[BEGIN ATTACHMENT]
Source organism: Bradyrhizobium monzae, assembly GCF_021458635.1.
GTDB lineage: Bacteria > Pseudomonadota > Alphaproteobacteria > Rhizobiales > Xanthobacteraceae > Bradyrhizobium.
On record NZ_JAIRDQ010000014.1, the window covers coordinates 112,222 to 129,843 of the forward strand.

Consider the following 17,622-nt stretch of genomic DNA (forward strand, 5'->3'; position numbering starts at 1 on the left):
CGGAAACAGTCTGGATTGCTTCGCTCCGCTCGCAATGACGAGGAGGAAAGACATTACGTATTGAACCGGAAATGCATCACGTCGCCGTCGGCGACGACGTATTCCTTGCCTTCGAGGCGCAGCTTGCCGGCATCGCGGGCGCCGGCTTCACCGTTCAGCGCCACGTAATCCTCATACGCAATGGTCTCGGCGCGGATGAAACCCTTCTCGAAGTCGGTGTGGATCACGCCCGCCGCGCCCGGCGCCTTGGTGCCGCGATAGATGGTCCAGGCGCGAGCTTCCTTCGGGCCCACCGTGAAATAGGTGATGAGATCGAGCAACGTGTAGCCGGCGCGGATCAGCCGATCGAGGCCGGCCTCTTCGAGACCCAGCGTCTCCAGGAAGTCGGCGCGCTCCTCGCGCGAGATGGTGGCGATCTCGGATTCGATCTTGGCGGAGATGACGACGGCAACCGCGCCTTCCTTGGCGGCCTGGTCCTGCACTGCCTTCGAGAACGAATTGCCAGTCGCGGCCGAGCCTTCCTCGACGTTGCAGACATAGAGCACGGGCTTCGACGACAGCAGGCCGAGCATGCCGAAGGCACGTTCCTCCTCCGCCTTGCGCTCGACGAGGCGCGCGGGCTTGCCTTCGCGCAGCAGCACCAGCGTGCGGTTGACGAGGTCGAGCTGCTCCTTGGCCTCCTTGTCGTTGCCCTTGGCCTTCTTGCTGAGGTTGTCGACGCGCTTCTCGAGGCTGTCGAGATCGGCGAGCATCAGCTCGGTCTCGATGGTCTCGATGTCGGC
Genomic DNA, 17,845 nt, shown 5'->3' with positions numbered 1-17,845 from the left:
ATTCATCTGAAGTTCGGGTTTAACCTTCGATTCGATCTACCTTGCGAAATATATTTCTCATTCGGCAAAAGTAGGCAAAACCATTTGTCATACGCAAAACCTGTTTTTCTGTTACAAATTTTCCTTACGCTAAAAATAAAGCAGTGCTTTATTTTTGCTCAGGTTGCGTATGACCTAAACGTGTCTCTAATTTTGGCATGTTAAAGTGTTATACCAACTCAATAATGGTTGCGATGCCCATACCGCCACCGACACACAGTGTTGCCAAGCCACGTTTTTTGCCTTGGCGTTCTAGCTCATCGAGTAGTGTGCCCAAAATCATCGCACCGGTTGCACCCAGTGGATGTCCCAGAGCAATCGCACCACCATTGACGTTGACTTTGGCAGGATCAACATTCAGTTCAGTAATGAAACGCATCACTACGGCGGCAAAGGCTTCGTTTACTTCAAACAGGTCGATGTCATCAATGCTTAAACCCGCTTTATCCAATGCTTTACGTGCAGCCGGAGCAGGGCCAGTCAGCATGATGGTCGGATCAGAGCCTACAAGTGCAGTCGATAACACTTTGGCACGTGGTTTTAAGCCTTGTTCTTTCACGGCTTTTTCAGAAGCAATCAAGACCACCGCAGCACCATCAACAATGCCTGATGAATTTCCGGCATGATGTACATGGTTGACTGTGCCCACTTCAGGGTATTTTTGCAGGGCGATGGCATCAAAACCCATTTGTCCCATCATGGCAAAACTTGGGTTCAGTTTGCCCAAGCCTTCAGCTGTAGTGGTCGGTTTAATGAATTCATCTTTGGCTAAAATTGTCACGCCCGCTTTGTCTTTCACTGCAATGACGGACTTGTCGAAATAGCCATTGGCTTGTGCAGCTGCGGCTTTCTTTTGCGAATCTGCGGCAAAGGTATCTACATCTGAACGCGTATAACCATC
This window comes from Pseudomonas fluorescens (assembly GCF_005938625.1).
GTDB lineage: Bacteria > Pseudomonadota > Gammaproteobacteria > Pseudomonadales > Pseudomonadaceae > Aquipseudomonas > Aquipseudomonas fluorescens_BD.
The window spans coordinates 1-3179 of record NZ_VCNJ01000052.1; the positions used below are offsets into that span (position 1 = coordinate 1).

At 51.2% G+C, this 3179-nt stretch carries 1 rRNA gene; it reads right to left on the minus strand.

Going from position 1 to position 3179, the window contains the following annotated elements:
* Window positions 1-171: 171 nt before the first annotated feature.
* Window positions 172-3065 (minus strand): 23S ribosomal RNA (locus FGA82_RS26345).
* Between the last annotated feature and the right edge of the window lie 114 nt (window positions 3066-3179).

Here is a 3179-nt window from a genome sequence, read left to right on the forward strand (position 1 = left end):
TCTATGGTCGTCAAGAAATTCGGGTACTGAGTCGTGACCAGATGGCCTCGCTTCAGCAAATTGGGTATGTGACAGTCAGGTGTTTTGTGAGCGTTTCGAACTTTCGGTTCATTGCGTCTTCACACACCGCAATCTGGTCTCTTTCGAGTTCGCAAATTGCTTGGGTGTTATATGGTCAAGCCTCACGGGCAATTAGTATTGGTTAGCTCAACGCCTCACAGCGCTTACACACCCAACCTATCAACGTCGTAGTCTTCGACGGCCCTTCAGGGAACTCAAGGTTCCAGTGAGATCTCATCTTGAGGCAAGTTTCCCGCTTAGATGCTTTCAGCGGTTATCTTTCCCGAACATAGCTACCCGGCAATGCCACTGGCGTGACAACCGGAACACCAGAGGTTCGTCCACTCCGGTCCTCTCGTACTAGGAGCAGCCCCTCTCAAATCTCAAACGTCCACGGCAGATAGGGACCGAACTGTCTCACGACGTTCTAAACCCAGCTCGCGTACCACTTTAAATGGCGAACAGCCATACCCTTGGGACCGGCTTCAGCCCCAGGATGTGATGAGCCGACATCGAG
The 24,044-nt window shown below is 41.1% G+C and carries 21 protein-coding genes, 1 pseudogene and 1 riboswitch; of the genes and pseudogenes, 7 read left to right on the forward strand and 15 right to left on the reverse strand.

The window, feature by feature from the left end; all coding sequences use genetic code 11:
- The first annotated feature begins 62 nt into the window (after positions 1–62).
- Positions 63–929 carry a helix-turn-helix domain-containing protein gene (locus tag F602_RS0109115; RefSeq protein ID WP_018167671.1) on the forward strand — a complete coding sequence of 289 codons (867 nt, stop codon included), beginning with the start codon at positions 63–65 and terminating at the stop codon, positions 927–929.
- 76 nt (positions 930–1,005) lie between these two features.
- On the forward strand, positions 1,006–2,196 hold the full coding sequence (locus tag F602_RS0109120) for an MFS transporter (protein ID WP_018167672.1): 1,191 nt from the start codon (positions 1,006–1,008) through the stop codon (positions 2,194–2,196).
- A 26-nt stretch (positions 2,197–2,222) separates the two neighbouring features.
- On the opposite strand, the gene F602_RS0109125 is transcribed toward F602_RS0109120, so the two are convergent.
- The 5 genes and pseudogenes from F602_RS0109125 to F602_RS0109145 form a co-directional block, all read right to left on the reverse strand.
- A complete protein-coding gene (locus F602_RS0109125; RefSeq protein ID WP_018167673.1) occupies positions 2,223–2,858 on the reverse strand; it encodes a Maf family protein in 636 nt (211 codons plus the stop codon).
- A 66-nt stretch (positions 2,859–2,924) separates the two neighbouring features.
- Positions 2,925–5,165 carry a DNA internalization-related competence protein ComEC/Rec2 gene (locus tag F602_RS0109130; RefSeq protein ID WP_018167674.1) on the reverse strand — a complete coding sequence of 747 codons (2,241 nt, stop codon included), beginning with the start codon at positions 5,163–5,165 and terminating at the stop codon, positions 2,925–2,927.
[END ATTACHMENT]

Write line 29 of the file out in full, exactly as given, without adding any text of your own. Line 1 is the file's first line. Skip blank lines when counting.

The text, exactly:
- Positions 2,925–5,165 carry a DNA internalization-related competence protein ComEC/Rec2 gene (locus tag F602_RS0109130; RefSeq protein ID WP_018167674.1) on the reverse strand — a complete coding sequence of 747 codons (2,241 nt, stop codon included), beginning with the start codon at positions 5,163–5,165 and terminating at the stop codon, positions 2,925–2,927.